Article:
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A look back at the most widely read science and treatment news we covered this year.
By reducing pain, over-the-counter cannabis products may help patients think more clearly.
Cancer patients who used cannabis had less pain, slept better and seemed to think more clearly.
Although decades ago the THC content of weed was commonly less than 1.5%, today many varieties contain more than 30% THC.
Cancer patients were prescribed less opioids and had fewer hospital visits for pain in states that allow medical cannabis.
Researchers suggest cannabis use alone should not be a reason to deny transplants.
Cannabidiol oil and a placebo had similar effects for cancer patients receiving palliative care.
In 2022, reported use of any illicit drug within the past year remained at or significantly below pre-pandemic levels for all grades.
Many patients are interested in trying medical cannabis, but research on its benefits remains limited.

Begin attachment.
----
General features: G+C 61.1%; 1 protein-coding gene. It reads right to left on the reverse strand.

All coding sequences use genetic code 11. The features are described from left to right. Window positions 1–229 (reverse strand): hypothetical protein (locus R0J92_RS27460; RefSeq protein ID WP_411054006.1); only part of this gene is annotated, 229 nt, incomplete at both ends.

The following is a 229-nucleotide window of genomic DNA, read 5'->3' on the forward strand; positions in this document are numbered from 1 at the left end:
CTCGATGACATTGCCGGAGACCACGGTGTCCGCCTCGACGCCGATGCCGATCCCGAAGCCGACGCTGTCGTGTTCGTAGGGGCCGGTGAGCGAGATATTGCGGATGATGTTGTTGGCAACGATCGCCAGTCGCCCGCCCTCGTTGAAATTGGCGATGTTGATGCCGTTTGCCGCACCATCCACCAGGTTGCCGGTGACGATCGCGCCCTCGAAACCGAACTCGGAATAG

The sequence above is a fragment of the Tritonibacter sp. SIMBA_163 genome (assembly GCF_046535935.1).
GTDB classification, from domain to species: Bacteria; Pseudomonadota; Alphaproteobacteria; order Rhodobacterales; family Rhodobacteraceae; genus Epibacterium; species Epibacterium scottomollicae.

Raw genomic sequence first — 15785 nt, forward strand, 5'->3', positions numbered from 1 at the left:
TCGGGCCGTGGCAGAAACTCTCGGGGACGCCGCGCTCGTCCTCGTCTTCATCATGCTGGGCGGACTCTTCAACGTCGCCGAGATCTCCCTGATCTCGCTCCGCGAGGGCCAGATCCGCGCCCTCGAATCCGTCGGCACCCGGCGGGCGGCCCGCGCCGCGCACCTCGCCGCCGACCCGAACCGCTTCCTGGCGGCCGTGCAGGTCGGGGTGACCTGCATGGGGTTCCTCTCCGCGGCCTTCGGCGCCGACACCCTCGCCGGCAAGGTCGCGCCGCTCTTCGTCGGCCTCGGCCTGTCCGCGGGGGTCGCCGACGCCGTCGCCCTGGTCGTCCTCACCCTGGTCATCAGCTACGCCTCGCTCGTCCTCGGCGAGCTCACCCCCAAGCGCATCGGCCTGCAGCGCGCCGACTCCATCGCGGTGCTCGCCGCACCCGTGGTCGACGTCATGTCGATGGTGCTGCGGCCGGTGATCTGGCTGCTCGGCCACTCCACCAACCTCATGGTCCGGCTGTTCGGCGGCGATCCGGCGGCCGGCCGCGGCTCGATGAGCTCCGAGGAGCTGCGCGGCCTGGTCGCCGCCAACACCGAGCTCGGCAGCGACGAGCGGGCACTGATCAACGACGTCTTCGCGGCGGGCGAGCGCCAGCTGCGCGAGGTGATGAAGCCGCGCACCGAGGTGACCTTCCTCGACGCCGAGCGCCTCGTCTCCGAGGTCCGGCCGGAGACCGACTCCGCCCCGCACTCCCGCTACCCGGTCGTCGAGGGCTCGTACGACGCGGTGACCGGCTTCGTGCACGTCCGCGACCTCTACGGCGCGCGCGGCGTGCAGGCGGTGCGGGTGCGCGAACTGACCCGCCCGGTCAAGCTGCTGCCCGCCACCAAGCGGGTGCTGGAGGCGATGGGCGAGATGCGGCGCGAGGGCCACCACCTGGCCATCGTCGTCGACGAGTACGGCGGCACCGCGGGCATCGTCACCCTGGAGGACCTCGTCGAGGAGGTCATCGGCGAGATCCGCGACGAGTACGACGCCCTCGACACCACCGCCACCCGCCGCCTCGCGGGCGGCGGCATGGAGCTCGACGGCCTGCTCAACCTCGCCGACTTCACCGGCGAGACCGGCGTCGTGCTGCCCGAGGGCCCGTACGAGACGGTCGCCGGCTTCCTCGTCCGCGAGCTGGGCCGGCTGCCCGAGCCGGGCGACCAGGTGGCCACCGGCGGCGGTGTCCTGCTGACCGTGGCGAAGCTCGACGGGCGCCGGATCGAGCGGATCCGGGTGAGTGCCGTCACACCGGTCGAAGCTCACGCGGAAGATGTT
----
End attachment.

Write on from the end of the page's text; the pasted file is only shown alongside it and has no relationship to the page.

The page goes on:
Study findings suggest that medicinal cannabis can be considered as an alternative to opiate painkillers prescribed to people with cancer.
There are a lot of sleep myths out there. How many of them have you heard?
Many breast cancer patients rely on cannabis not just to relieve side effects but to treat cancer yet may be unaware of possible harms.
Over four years, 9% of cancer patients used marijuana compared with 14% of people who didn’t have cancer, finds a national study.
David J. Copenhaver, MD, MPH, is director of the cancer pain management program at the University of California, Davis.
What the science says about how alcohol and cannabis perform, when it comes to making sleep better—or worse.
What does science tell us about cannabis’ effectiveness in treating the most common sleep disorder, insomnia?
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